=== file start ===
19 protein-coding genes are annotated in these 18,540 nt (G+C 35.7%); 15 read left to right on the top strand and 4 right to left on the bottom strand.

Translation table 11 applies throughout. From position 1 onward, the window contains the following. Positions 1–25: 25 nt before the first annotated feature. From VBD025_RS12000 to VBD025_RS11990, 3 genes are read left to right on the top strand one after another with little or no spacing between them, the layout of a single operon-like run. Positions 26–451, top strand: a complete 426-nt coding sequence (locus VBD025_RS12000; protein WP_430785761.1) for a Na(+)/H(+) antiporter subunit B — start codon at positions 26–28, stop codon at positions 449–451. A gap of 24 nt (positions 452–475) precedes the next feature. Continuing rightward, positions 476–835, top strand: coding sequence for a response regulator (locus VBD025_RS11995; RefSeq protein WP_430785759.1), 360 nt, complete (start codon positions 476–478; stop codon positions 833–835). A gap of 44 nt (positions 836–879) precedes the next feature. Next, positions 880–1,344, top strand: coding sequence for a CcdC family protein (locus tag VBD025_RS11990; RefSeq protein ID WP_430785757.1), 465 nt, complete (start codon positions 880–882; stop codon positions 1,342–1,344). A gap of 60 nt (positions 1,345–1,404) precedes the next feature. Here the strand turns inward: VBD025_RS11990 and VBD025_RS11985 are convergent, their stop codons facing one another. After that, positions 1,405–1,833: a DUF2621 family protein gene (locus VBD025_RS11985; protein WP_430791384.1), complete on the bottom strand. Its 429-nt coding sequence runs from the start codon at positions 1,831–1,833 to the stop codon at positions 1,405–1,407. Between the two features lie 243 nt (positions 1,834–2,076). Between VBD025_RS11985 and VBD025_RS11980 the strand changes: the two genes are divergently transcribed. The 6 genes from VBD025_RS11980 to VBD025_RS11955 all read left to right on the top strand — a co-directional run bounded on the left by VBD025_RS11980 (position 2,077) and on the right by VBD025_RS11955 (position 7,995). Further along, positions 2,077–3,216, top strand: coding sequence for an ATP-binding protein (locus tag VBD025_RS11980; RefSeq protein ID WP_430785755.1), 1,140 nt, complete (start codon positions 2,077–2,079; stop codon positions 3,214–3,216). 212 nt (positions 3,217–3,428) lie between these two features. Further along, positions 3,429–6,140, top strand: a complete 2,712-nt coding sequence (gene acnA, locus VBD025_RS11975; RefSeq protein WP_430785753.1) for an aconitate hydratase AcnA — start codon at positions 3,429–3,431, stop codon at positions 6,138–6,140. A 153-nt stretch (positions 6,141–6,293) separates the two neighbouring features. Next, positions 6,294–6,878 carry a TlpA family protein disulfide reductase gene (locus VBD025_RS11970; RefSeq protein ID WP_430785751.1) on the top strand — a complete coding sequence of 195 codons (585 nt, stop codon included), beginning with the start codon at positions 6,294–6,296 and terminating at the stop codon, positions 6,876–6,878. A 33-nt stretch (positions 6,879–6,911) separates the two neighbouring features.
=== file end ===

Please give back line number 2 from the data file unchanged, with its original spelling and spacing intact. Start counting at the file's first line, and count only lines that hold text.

Translation table 11 applies throughout. From position 1 onward, the window contains the following. Positions 1–25: 25 nt before the first annotated feature. From VBD025_RS12000 to VBD025_RS11990, 3 genes are read left to right on the top strand one after another with little or no spacing between them, the layout of a single operon-like run. Positions 26–451, top strand: a complete 426-nt coding sequence (locus VBD025_RS12000; protein WP_430785761.1) for a Na(+)/H(+) antiporter subunit B — start codon at positions 26–28, stop codon at positions 449–451. A gap of 24 nt (positions 452–475) precedes the next feature. Continuing rightward, positions 476–835, top strand: coding sequence for a response regulator (locus VBD025_RS11995; RefSeq protein WP_430785759.1), 360 nt, complete (start codon positions 476–478; stop codon positions 833–835). A gap of 44 nt (positions 836–879) precedes the next feature. Next, positions 880–1,344, top strand: coding sequence for a CcdC family protein (locus tag VBD025_RS11990; RefSeq protein ID WP_430785757.1), 465 nt, complete (start codon positions 880–882; stop codon positions 1,342–1,344). A gap of 60 nt (positions 1,345–1,404) precedes the next feature. Here the strand turns inward: VBD025_RS11990 and VBD025_RS11985 are convergent, their stop codons facing one another. After that, positions 1,405–1,833: a DUF2621 family protein gene (locus VBD025_RS11985; protein WP_430791384.1), complete on the bottom strand. Its 429-nt coding sequence runs from the start codon at positions 1,831–1,833 to the stop codon at positions 1,405–1,407. Between the two features lie 243 nt (positions 1,834–2,076). Between VBD025_RS11985 and VBD025_RS11980 the strand changes: the two genes are divergently transcribed. The 6 genes from VBD025_RS11980 to VBD025_RS11955 all read left to right on the top strand — a co-directional run bounded on the left by VBD025_RS11980 (position 2,077) and on the right by VBD025_RS11955 (position 7,995). Further along, positions 2,077–3,216, top strand: coding sequence for an ATP-binding protein (locus tag VBD025_RS11980; RefSeq protein ID WP_430785755.1), 1,140 nt, complete (start codon positions 2,077–2,079; stop codon positions 3,214–3,216). 212 nt (positions 3,217–3,428) lie between these two features. Further along, positions 3,429–6,140, top strand: a complete 2,712-nt coding sequence (gene acnA, locus VBD025_RS11975; RefSeq protein WP_430785753.1) for an aconitate hydratase AcnA — start codon at positions 3,429–3,431, stop codon at positions 6,138–6,140. A 153-nt stretch (positions 6,141–6,293) separates the two neighbouring features. Next, positions 6,294–6,878 carry a TlpA family protein disulfide reductase gene (locus VBD025_RS11970; RefSeq protein ID WP_430785751.1) on the top strand — a complete coding sequence of 195 codons (585 nt, stop codon included), beginning with the start codon at positions 6,294–6,296 and terminating at the stop codon, positions 6,876–6,878. A 33-nt stretch (positions 6,879–6,911) separates the two neighbouring features.